With QEMU you compile your image targeting the board which is closer to your desired board. For example an ARM based one. QEMU emulates the real memory layout of the board, loads the compiled binary and through instructions translation executes that ARM targeted binary on the host CPU. Depending on configuration, QEMU also provides models of some peripherals and, in some cases, can expose host HW as emulated target peripherals.

QEMU cannot provide any emulation of execution speed. It simply executes code as fast as it can, and lets the host CPU speed determine the emulated CPU speed. This produces highly indeterministic behavior, as the execution speed depends on the host system performance and its load.

As instructions are translated to the host architecture, and the target CPU and MMU are emulated, there is a performance penalty.

You can connect gdb to QEMU, but have few other instrumentation abilities.

Execution is not reproducible. Some bugs may be triggered only in some runs depending on the computer and its load.

How does this port compare to an ISS:

With a cycle accurate instruction set simulator you compile targeting either your real CPU/platform or a close enough relative. The memory layout is modeled and some or all peripherals too.

The simulator loads your binary, slowly interprets each instruction, and accounts for the time each instruction takes. Time is simulated and is fully decoupled from real time. Simulations are on the order of 10 to 100 times slower than real time.

Some instruction set simulators work with gdb, and may provide some extra tools for analyzing your code.

Execution is fully reproducible. You can normally pause your execution without side-effects.

Architecture and design

Zephyr layering in native build

Fig. 218 Zephyr layering when built against an embedded target (left), and targeting a POSIX arch based board (right)

Arch layer

In this architecture each Zephyr thread is mapped to one POSIX pthread. The POSIX architecture emulates a single threaded CPU/MCU by only allowing one SW thread to execute at a time, as commanded by the Zephyr kernel. Whenever the Zephyr kernel desires to context switch two threads, the POSIX arch blocks and unblocks the corresponding pthreads.

This architecture provides the same interface to the Kernel as other architectures and is therefore transparent for the application.

When using this architecture, the code is compiled natively for the host system, and typically as a 32-bit binary assuming pointer and integer types are 32-bits wide.

Note that all threads use a normal Linux pthread stack, and do not use the Zephyr thread stack allocation for their call stacks or automatic variables. The Zephyr stacks (which are allocated in “static memory”) are only used by the POSIX architecture for thread bookkeeping.

SOC and board layers


This description applies to all current POSIX arch based boards on tree, but it is not a requirement for another board to follow what is described here.

When the executable process is started (that is the the board main(), which is the linux executable C main()), first, early initialization steps are taken care of (command line argument parsing, initialization of the HW models, etc).

After, the “CPU simulation” is started, by creating a new pthread and provisionally blocking the original thread. The original thread will only be used for HW models after this; while this newly created thread will be the first “SW” thread and start executing the boot of the embedded code (including the POSIX arch code).

During this MCU boot process, the Zephyr kernel will be initialized and eventually this will call into the embedded application main(), just like in the embedded target. As the embedded SW execution progresses, more Zephyr threads may be spawned, and for each the POSIX architecture will create a dedicated pthread.

Eventually the simulated CPU will be put to sleep by the embedded SW (normally when the boot is completed). This whole simulated CPU boot, until the first time it goes to sleep happens in 0 simulated time.

At this point the last executing SW pthread will be blocked, and the first thread (reserved for the HW models now) will be allowed to execute again. This thread will, from now on, be the one handling both the HW models and the device simulated time.

The HW models are designed around timed events, and this thread will check what is the next scheduled HW event, advance simulated time until that point, and call the corresponding HW model event function.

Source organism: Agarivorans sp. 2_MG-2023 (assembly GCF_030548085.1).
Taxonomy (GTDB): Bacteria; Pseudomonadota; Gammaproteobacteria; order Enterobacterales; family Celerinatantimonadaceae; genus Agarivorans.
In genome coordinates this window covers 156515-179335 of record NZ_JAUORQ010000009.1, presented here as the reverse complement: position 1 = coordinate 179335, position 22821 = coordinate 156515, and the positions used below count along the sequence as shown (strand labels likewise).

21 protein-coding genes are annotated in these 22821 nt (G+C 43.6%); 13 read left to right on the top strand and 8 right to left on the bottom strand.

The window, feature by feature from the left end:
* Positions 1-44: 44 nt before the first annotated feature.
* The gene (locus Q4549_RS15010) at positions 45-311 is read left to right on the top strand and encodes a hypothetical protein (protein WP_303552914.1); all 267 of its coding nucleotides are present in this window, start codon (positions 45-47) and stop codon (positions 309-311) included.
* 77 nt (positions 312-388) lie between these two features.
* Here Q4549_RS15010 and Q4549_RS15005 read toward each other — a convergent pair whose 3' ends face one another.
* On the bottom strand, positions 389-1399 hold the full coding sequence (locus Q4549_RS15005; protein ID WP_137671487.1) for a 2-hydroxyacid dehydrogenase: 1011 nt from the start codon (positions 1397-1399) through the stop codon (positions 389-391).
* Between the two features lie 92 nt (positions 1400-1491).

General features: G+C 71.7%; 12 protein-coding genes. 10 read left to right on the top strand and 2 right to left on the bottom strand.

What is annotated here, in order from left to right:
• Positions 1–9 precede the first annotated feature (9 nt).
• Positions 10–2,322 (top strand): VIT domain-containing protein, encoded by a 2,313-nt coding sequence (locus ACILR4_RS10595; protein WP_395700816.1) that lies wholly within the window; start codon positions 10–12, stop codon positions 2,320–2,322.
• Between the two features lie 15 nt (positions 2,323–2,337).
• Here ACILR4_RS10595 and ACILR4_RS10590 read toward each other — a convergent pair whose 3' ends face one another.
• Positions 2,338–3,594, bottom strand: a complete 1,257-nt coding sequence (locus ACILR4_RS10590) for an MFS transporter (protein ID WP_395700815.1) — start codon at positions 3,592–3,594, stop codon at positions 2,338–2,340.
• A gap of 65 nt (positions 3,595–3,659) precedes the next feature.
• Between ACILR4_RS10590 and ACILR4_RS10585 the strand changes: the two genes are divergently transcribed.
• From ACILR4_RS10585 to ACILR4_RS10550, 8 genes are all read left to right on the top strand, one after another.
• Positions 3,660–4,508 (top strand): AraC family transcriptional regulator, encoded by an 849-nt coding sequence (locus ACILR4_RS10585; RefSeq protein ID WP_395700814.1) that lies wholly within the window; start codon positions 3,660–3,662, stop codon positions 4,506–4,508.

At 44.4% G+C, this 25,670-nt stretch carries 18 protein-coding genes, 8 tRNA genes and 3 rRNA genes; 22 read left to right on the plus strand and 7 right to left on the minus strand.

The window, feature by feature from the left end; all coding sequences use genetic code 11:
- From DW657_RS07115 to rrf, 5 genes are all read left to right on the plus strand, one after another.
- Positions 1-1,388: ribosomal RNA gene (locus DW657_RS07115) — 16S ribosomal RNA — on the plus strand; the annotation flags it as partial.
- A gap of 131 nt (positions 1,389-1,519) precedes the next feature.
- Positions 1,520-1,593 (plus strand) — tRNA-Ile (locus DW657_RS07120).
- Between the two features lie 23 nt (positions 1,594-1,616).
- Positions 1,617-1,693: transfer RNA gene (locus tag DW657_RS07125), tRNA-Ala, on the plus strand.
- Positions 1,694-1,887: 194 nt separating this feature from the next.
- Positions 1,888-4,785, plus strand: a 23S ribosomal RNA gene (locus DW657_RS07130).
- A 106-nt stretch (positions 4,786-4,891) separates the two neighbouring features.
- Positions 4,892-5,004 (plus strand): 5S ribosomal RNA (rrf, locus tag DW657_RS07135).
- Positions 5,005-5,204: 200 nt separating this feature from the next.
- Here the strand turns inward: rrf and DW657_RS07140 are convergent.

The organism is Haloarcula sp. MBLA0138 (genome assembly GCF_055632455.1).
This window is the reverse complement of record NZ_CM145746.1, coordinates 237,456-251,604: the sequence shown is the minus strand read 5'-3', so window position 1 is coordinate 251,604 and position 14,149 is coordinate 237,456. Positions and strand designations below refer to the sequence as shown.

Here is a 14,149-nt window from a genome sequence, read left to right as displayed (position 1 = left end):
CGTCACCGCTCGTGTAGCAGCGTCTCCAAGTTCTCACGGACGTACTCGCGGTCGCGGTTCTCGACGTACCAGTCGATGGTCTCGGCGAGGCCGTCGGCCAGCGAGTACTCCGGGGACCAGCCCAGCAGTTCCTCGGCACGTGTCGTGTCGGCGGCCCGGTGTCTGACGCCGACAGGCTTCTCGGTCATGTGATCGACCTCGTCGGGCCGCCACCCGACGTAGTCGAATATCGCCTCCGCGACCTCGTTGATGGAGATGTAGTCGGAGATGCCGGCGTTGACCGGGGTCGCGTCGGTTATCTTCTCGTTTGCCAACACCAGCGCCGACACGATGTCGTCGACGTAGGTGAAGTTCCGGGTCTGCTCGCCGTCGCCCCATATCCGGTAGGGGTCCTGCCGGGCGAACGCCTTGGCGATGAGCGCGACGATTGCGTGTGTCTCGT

Eventually one of these HW models will raise an interrupt to the simulated CPU. When the IRQ controller wants to wake the simulated CPU, the HW thread is blocked, and the simulated CPU is awaken by letting the last SW thread continue executing.

This process of getting the CPU to sleep, letting the HW models run, and raising an interrupt which wake the CPU again is repeated until the end of the simulation, where the CPU execution always takes 0 simulated time.

When a SW thread is awakened by an interrupt, it will be made to enter the interrupt handler by the soc_inf code.

If the SW unmasks a pending interrupt while running, or triggers a SW interrupt, the interrupt controller may raise the interrupt immediately depending on interrupt priorities, masking, and locking state.

Interrupts are executed in the context (and using the stack) of the SW thread in which they are received. Meaning, there is no dedicated thread or stack for interrupt handling.

To ensure determinism when the Zephyr code is running, and to ease application debugging, the board uses a different time than real time: simulated time. How and if simulated time relates to the host time, is up to the simulated board.

The Zephyr application sees the code executing as if the CPU were running at an infinitely fast clock, and fully decoupled from the underlying host CPU speed. No simulated time passes while the application or kernel code execute.

Busy waits

Busy waits work thanks to provided board functionality. This does not need to be the same for all boards, but both native_posix and the nrf52_bsim board work similarly thru the combination of a board specific arch_busy_wait() and a special fake HW timer (provided by the board).

When a SW thread wants to busy wait, this fake timer will be programmed in the future time corresponding to the end of the busy wait and the CPU will be put immediately to sleep in the busy_wait caller context. When this fake HW timer expires the CPU will be waken with a special non-maskable phony interrupt which does not have a corresponding interrupt handler but will resume the busy_wait SW execution. Note that other interrupts may arrive while the busy wait is in progress, which may delay the k_busy_wait() return just like in real life.

Interrupts may be locked out or masked during this time, but the special fake-timer non-maskable interrupt will wake the CPU nonetheless.


The soc_inf layer provides a special type of hook called the NATIVE_TASKS.

These allow registering (at build/link time) functions which will be called at different stages during the process execution: Before command line parsing (so dynamic command line arguments can be registered using this hook), before initialization of the HW models, before the simulated CPU is started, after the simulated CPU goes to sleep for the first time, and when the application exists.